Rudy Giuliani to separate from his wife

Battered by cancer and the breakup of his marriage, the tough New York mayor shows his vulnerable side -- but his wife strikes back.

Published May 10, 2000 12:00PM (EDT)

Mayor Rudy Giuliani said Wednesday that he plans to seek a formal separation from his wife of 16 years, Donna Hanover. It was the latest twist in a bizarre two-week period that has included Giuliani's disclosure that he has prostate cancer and a tabloid feeding frenzy over revelations that he appears to have a girlfriend. The drama isn't over: Hours after
Giuliani's announcement, his estranged wife blasted him over another
alleged affair.

"I don't think I'm saying anything that you haven't, um, that you haven't all written," Giuliani told a group of captivated reporters. "Over the course of some period of time, in many ways, we've grown to live independent and separate lives," he said of his marriage to Hanover. "And we should probably strive toward formalizing it."

While few can recall the last time a candidate for a major office disclosed a serious illness in the middle of a campaign, fewer still could also recall a candidate announcing the end of his marriage in the middle of a campaign. The impact of this pronouncement on his bid for the U.S. Senate is unclear.

The mayor's latest pronouncement about his personal life came on the rooftop of the Bryant Park Grill on a blustery spring afternoon just after he delivered remarks at a Jewish heritage event in the park below. Giuliani's pronouncement came after Elisabeth Bumiller, the New York Times' City Hall bureau chief, asked him whether he had any response to published comments by Republican State Senate Majority Leader Joe Bruno. In Wednesday's New York Post, Bruno said Giuliani's apparent extramarital affair with divorcee Judith Nathan, an upper East Side sales manager, could affect his Senate run.

"I do," said Giuliani, gripping the sides of his mayoral lectern, his eyes downcast. He assumed an unusually vulnerable mien and launched into a long series of reflections about the state of his marriage, appearing unsure at times of what he would say. "I, um, this is very, very painful. Um, for um, quite some time I, it's probably been apparent that Donna and I, uh, lead, um, ind -- in many ways, independent and separate lives. It's been a very painful road and I'm hopeful that we'll be able to, um, to formalize that in, in an agreement that protects our children, that gives them all the security and all the protection they deserve, and protects Donna. And that's something we have to work -- that's something we have to work out, we have to strive toward."

His eyes remaining downcast, he continued. "I'm a public person. I'm elected to public office. I do my job, I think honestly and effectively and as well as I can and I, y'know, I realize that my private life is open to everyone. I just watch what's going on and I just wish that you'd maybe respect it a little bit more. But in any event, we'll do the best that we can to make the decisions that we have to make that are consistent with our own lives and our children."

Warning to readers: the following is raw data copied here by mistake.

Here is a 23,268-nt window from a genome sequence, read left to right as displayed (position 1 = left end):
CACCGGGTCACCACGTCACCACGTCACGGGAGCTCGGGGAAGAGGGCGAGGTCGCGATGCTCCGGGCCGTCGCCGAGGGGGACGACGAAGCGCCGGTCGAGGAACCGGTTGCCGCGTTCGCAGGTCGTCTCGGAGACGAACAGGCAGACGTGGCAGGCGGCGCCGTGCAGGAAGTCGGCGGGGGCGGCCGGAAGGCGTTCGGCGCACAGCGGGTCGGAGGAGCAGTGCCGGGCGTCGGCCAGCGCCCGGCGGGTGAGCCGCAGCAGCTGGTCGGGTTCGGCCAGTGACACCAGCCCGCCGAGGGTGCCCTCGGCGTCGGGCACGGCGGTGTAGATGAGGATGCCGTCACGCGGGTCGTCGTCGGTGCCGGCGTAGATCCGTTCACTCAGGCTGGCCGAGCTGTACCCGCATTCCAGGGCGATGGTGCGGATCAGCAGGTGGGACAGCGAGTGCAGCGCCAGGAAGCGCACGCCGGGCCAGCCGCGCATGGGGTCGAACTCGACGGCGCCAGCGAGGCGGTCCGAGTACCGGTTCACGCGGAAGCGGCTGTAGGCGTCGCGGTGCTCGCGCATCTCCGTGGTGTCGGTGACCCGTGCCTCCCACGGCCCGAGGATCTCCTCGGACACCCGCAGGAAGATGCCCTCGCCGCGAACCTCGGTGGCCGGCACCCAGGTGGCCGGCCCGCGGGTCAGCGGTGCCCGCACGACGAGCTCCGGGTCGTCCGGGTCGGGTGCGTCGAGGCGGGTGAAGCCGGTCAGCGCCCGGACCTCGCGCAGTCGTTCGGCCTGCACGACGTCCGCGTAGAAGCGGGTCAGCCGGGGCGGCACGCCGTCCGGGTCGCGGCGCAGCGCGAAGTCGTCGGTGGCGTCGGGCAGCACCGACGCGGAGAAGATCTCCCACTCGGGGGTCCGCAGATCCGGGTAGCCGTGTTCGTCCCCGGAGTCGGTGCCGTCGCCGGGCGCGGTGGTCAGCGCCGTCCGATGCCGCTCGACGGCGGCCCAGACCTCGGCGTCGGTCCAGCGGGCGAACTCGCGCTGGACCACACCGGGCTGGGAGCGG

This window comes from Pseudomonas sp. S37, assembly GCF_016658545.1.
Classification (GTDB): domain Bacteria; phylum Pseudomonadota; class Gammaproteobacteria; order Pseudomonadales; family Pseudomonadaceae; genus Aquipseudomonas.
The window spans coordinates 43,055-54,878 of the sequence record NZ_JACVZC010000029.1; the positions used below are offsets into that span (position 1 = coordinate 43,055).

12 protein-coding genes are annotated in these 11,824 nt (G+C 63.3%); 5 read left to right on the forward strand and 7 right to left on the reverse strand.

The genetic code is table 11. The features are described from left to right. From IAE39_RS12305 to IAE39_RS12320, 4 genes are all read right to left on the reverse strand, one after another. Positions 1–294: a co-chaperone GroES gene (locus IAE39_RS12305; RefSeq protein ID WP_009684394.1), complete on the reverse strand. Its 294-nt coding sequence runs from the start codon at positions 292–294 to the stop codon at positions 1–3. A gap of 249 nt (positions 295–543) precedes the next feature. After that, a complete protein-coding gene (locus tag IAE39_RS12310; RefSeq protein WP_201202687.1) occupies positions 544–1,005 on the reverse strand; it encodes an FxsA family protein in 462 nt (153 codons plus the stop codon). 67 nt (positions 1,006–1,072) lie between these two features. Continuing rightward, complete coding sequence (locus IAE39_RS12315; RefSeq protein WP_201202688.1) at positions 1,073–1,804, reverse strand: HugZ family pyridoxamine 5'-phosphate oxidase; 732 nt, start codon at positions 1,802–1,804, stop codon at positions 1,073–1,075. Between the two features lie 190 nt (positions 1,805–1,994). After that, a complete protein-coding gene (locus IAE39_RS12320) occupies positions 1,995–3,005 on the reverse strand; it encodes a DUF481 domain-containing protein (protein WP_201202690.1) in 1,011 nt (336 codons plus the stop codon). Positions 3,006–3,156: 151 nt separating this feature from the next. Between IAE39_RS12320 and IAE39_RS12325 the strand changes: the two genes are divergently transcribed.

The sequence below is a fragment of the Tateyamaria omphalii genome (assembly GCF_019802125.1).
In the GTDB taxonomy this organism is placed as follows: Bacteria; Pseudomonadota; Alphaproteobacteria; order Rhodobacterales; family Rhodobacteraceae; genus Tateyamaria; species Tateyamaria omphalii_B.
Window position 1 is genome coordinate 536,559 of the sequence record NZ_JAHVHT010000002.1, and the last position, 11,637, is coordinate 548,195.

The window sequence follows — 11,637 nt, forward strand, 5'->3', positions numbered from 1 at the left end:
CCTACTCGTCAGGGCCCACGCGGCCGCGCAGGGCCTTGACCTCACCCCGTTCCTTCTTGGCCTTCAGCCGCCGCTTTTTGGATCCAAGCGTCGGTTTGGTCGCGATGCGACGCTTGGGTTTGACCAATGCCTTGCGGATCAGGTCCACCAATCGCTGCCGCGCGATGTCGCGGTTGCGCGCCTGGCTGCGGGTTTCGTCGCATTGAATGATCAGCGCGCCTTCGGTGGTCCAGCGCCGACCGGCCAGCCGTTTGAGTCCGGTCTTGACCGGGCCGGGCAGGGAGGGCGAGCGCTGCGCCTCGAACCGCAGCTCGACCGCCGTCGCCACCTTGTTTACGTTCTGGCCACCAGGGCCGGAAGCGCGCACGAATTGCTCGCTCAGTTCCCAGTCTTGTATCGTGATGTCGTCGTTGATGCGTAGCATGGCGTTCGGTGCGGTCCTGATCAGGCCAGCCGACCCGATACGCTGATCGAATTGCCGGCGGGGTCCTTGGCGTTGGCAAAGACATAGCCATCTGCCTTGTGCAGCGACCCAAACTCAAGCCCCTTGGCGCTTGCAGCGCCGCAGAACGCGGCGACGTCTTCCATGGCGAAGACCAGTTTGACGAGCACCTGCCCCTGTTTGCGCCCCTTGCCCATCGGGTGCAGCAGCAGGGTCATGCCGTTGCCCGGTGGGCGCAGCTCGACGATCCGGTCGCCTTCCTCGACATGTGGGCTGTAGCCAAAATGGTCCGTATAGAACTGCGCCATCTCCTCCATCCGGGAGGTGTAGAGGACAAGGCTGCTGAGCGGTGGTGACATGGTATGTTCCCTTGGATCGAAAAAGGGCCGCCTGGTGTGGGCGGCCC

Giuliani praised Hanover throughout the press conference, calling her a
"wonderful person." But his estranged wife was considerably less
charitable. In a
prepared statement read at the Gracie Mansion, the mayor's residence, on Wednesday, she made
reference to
Giuliani's long-rumored affair with his former communications director,
Cristyne Lategano.

"Today's turn of events brings me great sadness," said Hanover, her eyes
filling with tears. "I had hoped that we could keep this marriage
together. For several years, it was difficult to participate in Rudy's
public life because of his relationship with
one staff member," she said, apparently talking about Lategano. "Beginning
last May, I made a
major effort to get us back together, and Rudy and I reestablished some of
our personal intimacies through the fall.

"At that point, he chose another path," she said.

Back at the press conference, Rafael Martinez Alequin, the gadfly-ish editor of an infrequently published free political newspaper, asked whether Hanover would be moving out of Gracie Mansion.

"Nobody, nobody, nobody is moving anywhere," Giuliani responded, as music from a tambourine-heavy band in the park down below rang out loudly. "Everybody is secure and safe. What I said is that we should try to work out a separation agreement ... A separation agreement is not a divorce."

Giuliani said Bruno's statements did not motivate him to finally announce what had seemed inevitable to political observers for years. "I'm motivated by all of the tremendous invasion of privacy that's taken place in everyone's life," he said. "In my family's, Judith Nathan's family ... this is something that has developed over some period of time and it's something between Donna and me. Uh, not anyone else and really not even the whole world, just between Donna and me."

Last week, the New York Post published photos of Giuliani leaving a restaurant with Nathan, whom the mayor subsequently described as a "good friend." That revelation has in turn led to an almost daily spate of stories, columns and editorials about Nathan and the mayor.